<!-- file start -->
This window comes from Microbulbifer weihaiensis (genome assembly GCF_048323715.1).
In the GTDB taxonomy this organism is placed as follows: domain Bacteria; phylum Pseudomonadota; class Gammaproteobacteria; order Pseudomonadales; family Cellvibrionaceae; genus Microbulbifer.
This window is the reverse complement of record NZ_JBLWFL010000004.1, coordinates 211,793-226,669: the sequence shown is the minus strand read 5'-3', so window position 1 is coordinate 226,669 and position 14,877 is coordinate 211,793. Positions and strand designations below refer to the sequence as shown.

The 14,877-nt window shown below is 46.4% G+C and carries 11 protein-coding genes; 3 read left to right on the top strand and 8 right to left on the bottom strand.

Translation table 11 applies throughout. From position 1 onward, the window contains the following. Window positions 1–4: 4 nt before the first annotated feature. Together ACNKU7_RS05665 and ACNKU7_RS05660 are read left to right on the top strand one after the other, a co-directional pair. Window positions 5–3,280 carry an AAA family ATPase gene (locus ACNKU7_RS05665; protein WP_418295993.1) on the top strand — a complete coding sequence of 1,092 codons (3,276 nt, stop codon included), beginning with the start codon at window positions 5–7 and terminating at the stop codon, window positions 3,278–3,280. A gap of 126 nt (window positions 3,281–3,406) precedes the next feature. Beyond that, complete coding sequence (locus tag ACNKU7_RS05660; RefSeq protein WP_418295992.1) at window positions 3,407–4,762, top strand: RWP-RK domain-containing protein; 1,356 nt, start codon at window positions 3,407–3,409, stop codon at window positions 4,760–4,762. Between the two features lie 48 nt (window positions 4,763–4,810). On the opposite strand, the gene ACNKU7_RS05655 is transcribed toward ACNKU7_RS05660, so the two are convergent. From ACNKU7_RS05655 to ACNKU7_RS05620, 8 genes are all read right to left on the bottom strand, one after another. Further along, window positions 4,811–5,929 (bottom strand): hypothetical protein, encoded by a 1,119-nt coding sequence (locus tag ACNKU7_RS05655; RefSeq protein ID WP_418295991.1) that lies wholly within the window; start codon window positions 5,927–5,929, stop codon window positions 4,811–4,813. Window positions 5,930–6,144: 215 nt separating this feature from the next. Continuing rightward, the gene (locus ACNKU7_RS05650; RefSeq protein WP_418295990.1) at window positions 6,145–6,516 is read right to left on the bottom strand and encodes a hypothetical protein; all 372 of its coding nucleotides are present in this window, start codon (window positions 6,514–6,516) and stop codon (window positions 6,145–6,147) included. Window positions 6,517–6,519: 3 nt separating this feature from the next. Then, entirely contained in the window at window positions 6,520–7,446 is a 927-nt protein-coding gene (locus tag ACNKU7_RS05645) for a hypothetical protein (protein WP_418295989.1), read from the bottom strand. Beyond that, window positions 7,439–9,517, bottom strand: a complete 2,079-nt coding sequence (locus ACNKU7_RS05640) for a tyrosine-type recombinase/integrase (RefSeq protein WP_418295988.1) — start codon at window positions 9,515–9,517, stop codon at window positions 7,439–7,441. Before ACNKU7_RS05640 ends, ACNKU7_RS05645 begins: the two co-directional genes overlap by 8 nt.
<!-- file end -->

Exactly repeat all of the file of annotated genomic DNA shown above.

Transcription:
This window comes from Microbulbifer weihaiensis (genome assembly GCF_048323715.1).
In the GTDB taxonomy this organism is placed as follows: domain Bacteria; phylum Pseudomonadota; class Gammaproteobacteria; order Pseudomonadales; family Cellvibrionaceae; genus Microbulbifer.
This window is the reverse complement of record NZ_JBLWFL010000004.1, coordinates 211,793-226,669: the sequence shown is the minus strand read 5'-3', so window position 1 is coordinate 226,669 and position 14,877 is coordinate 211,793. Positions and strand designations below refer to the sequence as shown.

The 14,877-nt window shown below is 46.4% G+C and carries 11 protein-coding genes; 3 read left to right on the top strand and 8 right to left on the bottom strand.

Translation table 11 applies throughout. From position 1 onward, the window contains the following. Window positions 1–4: 4 nt before the first annotated feature. Together ACNKU7_RS05665 and ACNKU7_RS05660 are read left to right on the top strand one after the other, a co-directional pair. Window positions 5–3,280 carry an AAA family ATPase gene (locus ACNKU7_RS05665; protein WP_418295993.1) on the top strand — a complete coding sequence of 1,092 codons (3,276 nt, stop codon included), beginning with the start codon at window positions 5–7 and terminating at the stop codon, window positions 3,278–3,280. A gap of 126 nt (window positions 3,281–3,406) precedes the next feature. Beyond that, complete coding sequence (locus tag ACNKU7_RS05660; RefSeq protein WP_418295992.1) at window positions 3,407–4,762, top strand: RWP-RK domain-containing protein; 1,356 nt, start codon at window positions 3,407–3,409, stop codon at window positions 4,760–4,762. Between the two features lie 48 nt (window positions 4,763–4,810). On the opposite strand, the gene ACNKU7_RS05655 is transcribed toward ACNKU7_RS05660, so the two are convergent. From ACNKU7_RS05655 to ACNKU7_RS05620, 8 genes are all read right to left on the bottom strand, one after another. Further along, window positions 4,811–5,929 (bottom strand): hypothetical protein, encoded by a 1,119-nt coding sequence (locus tag ACNKU7_RS05655; RefSeq protein ID WP_418295991.1) that lies wholly within the window; start codon window positions 5,927–5,929, stop codon window positions 4,811–4,813. Window positions 5,930–6,144: 215 nt separating this feature from the next. Continuing rightward, the gene (locus ACNKU7_RS05650; RefSeq protein WP_418295990.1) at window positions 6,145–6,516 is read right to left on the bottom strand and encodes a hypothetical protein; all 372 of its coding nucleotides are present in this window, start codon (window positions 6,514–6,516) and stop codon (window positions 6,145–6,147) included. Window positions 6,517–6,519: 3 nt separating this feature from the next. Then, entirely contained in the window at window positions 6,520–7,446 is a 927-nt protein-coding gene (locus tag ACNKU7_RS05645) for a hypothetical protein (protein WP_418295989.1), read from the bottom strand. Beyond that, window positions 7,439–9,517, bottom strand: a complete 2,079-nt coding sequence (locus ACNKU7_RS05640) for a tyrosine-type recombinase/integrase (RefSeq protein WP_418295988.1) — start codon at window positions 9,515–9,517, stop codon at window positions 7,439–7,441. Before ACNKU7_RS05640 ends, ACNKU7_RS05645 begins: the two co-directional genes overlap by 8 nt.